Black cohosh could interfere with anticancer drugs

Related tags Black cohosh Cancer Chemotherapy

Black cohosh, a plant commonly used by breast cancer patients to
alleviate the menopause-like side effects of therapy, may alter the
effects anticancer drugs, suggests a study carried out at Yale
School of Medicine.

Black cohosh, or Actea racemosa, is a plant native to North America, the roots and rhizomes of which have been used for centuries to alleviate menopausal symptoms such as hot flashes and mood swings. Although several opinions have been put forward, scientists have yet to agree on which active compound or compounds are responsible for its therapeutic properties.

According to lead researcher Sara Rockwell, professor of Therapeutic Radiology and Pharmacology at Yale School of Medicine, combining mainstream therapies with complementary and alternative medicine is common practice amongst cancer patients. But as many do not tell their physician, they are not alerted to possible interactions with drugs.

Rockwell carried out tests to determine the effect that black cohosh may have on the way cells respond to drugs commonly used to treat breast cancer, using a widely studied mouse breast cancer cell line in culture. The dose was obtained by extrapolating the dose recommended from the labels on the commercially available black cohosh products used, so as to produce the same concentration of extract in cell culture medium.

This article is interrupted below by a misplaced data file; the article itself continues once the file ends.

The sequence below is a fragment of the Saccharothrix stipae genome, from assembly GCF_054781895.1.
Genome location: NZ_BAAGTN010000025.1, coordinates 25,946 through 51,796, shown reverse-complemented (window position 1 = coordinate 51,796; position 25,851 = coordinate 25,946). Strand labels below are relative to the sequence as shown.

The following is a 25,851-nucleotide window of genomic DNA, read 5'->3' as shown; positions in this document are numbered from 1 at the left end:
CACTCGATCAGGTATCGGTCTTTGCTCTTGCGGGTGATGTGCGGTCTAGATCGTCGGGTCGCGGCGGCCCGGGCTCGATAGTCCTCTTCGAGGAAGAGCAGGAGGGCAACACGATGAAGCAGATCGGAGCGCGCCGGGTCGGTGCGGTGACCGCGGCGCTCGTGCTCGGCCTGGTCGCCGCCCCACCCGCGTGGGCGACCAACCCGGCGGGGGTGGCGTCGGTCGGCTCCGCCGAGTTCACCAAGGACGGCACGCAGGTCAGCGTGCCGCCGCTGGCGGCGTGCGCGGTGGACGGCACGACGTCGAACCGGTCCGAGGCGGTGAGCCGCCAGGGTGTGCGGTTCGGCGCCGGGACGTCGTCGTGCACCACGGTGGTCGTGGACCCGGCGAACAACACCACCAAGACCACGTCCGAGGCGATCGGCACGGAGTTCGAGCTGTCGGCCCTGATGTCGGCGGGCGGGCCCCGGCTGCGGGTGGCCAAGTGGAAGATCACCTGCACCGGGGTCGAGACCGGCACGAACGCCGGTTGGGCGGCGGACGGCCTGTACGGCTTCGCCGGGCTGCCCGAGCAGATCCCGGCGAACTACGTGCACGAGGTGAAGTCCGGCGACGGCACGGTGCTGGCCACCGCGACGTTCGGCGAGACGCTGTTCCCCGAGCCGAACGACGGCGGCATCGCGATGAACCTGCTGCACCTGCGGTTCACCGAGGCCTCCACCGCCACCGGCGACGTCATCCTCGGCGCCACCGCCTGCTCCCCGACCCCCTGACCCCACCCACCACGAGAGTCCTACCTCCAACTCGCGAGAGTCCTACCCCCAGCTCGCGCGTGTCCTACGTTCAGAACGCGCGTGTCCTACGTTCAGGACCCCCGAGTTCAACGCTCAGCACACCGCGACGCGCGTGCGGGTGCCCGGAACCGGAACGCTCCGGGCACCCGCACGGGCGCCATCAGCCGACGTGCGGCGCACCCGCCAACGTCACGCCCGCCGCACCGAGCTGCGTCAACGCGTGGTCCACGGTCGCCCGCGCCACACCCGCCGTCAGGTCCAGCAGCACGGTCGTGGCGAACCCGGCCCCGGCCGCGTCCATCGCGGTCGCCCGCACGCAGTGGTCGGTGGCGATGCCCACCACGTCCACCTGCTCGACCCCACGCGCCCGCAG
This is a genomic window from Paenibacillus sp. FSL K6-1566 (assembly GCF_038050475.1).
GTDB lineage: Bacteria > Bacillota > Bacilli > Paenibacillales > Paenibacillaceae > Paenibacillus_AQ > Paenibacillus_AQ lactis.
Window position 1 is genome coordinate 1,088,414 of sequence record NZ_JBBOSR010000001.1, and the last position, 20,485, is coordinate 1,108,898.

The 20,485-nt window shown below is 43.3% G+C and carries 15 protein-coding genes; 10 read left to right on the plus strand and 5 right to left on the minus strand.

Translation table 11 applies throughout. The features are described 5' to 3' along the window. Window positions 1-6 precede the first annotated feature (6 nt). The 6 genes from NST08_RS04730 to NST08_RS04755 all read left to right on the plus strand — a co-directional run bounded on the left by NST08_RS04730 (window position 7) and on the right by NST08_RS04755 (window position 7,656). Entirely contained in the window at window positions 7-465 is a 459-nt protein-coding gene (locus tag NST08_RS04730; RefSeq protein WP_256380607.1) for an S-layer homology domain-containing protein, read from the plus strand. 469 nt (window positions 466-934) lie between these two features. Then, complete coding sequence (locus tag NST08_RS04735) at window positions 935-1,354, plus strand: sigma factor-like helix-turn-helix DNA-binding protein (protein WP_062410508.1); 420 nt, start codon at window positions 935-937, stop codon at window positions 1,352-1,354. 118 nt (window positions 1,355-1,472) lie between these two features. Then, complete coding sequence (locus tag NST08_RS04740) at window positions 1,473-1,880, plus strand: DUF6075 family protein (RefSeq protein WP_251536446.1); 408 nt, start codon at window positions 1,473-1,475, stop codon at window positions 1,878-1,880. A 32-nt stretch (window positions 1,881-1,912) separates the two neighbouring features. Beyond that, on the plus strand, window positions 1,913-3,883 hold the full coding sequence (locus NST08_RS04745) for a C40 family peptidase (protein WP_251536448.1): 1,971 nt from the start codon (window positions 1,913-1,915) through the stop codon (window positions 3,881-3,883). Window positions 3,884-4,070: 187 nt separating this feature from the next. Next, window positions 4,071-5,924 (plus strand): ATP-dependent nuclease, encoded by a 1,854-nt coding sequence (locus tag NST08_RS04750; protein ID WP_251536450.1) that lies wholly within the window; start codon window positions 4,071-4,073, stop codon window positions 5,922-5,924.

The results were published in the April issue of Breast Cancer Research and Treatment​.

Black cohosh was seen to increase cytotoxicity (cell killing) by two of the drugs, doxorubicin and docetaxel. It decreased the cytotoxicity of cisplatin.

No change in effect was seen in a fourth drug, 4-hydroperoxycyclophosphamide (4-HC), nor in radiation therapy.

From this study Rockwell was not able to extrapolate why each agent responded differently, nor assess the relative potential for risks and benefits of using the herb to cancer patients.

But she said: "Our studies caution that black cohosh should not be considered to be a harmless herb that is inconsequential to the health of cancer patients or to the outcome of conventional cancer therapy."

Rockwell told that the next stage in her investigations will look at the extracts' impact on the anti-tumor effects of the drugs and radiation. She also plans to assess how black cohosh affects the drugs' and radiation's toxicities to the healthy normal tissues, that limit the intensity of the treatment that can be given to cancer patients.

These studies will use mice fed the black cohosh extracts in their drinking water, at doses based on the doses recommended to women on the labels of commercial black cohosh extracts.

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